Does anyone know a source for a craftsman style wood freight car kit?
There are plenty of plastic kits and a few wood caboose kits, but I
cannot find a wood freight car kit I checked Walthers (and called them)
and they do not have anyting like what I want in stock.
Please let me know if you know of a source.
Do appreciate it.
Two companies still offering wood craftsman kits are:
Labelle Woodworking. Most are under $20, no trucks and couplers, and
variable detail. One of the oldest makers of wood freight car kits, and
still one of the best. State of the art in the 1960s. You'll drool over
their wood passenger cars. :-)
Ye Olde Huff'n'Puff. Produce the Silver Streak and Mainline series,
among others, which in their day were state of the art, too. Also in the
$20 range, no trucks or couplers.
Both are on line, just google them.
There is a sad but very good reason that Walthers no longer carries wood
freight car kits: very few people still want them. I have three Ambroid
and two Juneco kits on my shelves. Even the local "I don't like plastic
and won't even look at it" hasn't taken these off my hands... (Available
at reasonable prices to a good home, BTW. If interested mail me using
noshomosu at sympatico dot ca.)
There is also a pretty good reason: the resin kit. Westerfield, for
example, makes a line of accurate kits that just couldn't be duplicated
in wood. Check them out.
Wood is still used a lot for structure kits, which are largely laser cut
Another source of some fine craftsman kits is Trout Creek
I believe the former Taurus
line of kits are now sold under their name. The Taurus PFE and Rock
Island reefer kits were *very* nice.
And if you're looking for a good supplier of craftsman kits in
general, I suggest Valley Model Trains:
I really think wood rolling-stock kits just need a big promotional
like the laser-cut structures generated to become equally popular. To
be honest, I've never built one (though I've scratchbuilt a few cars
varying results) but I'd really like to try some day.
President, a box of track and some plans.
Valley Model Trains is the largest dealer specializing in craftsman
kits of which I know. They mostly seem to list structures, but there are
a few rolling stock kits mixed in there if you search thoroughly.
Besides the previously mentioned manufacturers, there's also Trout
Creek Engineering. The former line of wood craftsman kits from Taurus
Products has also been melded into the Trout Creek line. The CRI&P and
PFE reefer kits are very nice.
Train shows. Old Ambroid, Labelle, and Silver Streak kits show up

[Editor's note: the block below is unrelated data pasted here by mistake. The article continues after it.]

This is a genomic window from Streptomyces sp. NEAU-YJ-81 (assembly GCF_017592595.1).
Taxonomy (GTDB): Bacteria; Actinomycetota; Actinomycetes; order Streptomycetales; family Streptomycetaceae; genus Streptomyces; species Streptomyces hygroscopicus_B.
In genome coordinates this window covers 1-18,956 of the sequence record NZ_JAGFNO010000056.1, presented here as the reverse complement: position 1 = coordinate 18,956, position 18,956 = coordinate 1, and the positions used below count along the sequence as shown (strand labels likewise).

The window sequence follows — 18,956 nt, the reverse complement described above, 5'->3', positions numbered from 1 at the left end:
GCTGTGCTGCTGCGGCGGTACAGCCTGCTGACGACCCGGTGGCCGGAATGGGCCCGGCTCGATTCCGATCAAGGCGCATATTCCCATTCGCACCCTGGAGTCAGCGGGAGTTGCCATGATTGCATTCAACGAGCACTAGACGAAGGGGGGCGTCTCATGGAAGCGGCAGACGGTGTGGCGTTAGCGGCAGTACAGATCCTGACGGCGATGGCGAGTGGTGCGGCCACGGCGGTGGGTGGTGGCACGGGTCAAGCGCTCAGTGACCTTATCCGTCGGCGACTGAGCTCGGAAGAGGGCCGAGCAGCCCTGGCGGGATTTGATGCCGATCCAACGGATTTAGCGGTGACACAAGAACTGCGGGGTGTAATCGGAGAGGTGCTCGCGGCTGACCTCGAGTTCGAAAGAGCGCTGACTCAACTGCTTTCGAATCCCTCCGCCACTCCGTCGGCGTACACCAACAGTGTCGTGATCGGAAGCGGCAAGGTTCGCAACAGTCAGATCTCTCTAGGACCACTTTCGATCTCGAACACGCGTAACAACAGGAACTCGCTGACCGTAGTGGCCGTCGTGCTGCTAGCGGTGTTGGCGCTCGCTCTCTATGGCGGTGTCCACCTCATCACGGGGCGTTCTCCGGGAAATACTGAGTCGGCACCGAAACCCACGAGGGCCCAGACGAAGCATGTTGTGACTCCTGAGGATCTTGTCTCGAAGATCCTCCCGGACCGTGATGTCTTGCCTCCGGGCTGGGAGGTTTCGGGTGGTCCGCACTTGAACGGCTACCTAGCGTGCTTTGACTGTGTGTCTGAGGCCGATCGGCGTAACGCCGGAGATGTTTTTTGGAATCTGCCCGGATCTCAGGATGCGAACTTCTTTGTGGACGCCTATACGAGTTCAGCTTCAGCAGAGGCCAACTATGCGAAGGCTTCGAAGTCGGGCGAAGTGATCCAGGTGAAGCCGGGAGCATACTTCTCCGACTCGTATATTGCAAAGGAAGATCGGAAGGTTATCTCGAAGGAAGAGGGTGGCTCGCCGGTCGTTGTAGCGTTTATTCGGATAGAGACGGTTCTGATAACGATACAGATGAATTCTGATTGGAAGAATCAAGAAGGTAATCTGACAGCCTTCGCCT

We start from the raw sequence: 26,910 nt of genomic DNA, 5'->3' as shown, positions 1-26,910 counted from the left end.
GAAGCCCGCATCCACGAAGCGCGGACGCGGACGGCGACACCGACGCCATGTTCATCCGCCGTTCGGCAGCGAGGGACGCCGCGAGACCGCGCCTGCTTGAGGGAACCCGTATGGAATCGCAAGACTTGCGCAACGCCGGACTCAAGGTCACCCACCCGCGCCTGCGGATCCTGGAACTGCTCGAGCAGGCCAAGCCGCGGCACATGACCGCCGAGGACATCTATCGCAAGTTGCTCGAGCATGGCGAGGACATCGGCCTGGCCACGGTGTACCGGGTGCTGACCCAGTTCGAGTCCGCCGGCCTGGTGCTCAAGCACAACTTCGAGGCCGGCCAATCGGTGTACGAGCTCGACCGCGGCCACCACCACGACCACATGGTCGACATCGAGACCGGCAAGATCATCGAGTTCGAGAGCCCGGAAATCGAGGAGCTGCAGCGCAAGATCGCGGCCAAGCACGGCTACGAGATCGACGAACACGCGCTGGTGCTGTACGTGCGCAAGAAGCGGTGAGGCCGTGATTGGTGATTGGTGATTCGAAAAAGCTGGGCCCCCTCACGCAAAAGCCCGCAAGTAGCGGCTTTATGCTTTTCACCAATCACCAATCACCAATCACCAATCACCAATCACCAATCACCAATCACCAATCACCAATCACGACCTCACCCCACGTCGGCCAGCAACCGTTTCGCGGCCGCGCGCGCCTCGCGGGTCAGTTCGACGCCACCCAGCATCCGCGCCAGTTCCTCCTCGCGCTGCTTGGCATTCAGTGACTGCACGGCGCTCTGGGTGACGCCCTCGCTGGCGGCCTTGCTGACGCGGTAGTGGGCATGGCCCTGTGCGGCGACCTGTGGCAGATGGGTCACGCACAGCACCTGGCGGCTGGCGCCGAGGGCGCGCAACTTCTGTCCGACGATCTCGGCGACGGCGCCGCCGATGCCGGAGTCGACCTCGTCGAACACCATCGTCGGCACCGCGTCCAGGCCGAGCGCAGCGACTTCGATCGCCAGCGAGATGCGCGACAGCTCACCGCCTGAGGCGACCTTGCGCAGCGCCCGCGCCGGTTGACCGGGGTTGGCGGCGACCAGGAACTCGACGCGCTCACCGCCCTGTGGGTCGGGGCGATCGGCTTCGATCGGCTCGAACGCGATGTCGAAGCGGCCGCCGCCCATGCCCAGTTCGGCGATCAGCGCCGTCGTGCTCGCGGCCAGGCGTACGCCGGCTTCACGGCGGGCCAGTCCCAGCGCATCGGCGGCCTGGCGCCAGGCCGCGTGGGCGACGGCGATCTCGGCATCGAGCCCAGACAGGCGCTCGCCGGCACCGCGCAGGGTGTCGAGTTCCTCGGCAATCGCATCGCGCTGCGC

For that matter, it's just about as easy to scratch build from wood.
All you get in the kit is plans and a bunch of wood. Find some plans,
buy the wood from Northeastern, and you are in business. The old Model
Railroader had prototype plans in every issue. Start with the easiest,
a boxcar. They don't have windows, which can be tedious to cut square
and even, they don't have insides that need to look good, and the the
full roof and bottom make them strong. Northeastern sells milled boxcar
roof stock and matching floor material. Buy or make a pair of end
blocks, glue the roof and floor to the end blocks. Make sides out of
thin bass wood sheet. For a steel car, the paper from a glossy
photograph works well as siding. For a wood car, use scribed basswood
sheet. You can buy ready-to-go wood truck bolsters. Make the main
floor beam and the roof walk from strip wood. Buy or scrounge ladders,
grab irons, trucks, and brake gear. Dreadnought ends can be purchased
or cannibalized from junker train show cars. Paint brushes on well, you
don't need an airbrush. A coat of box car red, or a spray can of red
auto primer, some decals, and you have a very good looking car. They
only take a few evenings to assemble. Tool requirements are modest, an
Xacto knife, a scale rule, some twist drills and a pin vice.
Well, maybe. I took a look at some of the unbuilt wood car kits I have,
designed in the late 50s/early 60s. I decided that apart from the basic
body, almost everything else would have to be replaced. Some die-cast
underbody parts and doors are OK (and add weight), but ladders,
roofwalks, brake parts, grab irons, door tracks and so on are just not
up to current standards. AFAICT, the available wood freight car kits are
still the old designs. Compared to resin kits (for example) they just
don't cut it.
A modern, upgraded wood car kit would have to have all major parts laser
cut to size, painted and printed. Tab and slot construction, exact scale
parts for brake gear, ladders, roofwalks, etc, even if that entailed
different materials. A fairly elaborate kit, requiring new tooling, and
therefore expensive. Definitely a niche market item.
OTOH, I'm assembling a 4-wheel PRR caboose from Ye Olde Huff'n'Puff. The
roofwalk is too thick (I may replace it with card), the end ladders are
thin stampings, the hand grabs are spot on - IOW a typical kit from the
50s-70s, made up of as many readily available materials as possible. But
I like it (I have a soft spot for 4-wheel bobbers anyhow.)
Nostalgia can be a powerful motivating force. :-)
I am in Melbourne, Victoria, Australia.
Around 35 to 40 years ago I bought a number of La Belle, Ambroid, Scotia
scale Models and Northeastern kits of American outline wagons and
passenger carriages. I have assembled some of them.
There was a scarcity of local outline models then.
Now I want to model the local prototype exclusively and want to sell my
collection of American outline models.
A local person indicated some interest. But if his answer to me is that
he doesn't want them, would you be interested?
You could write to me off group.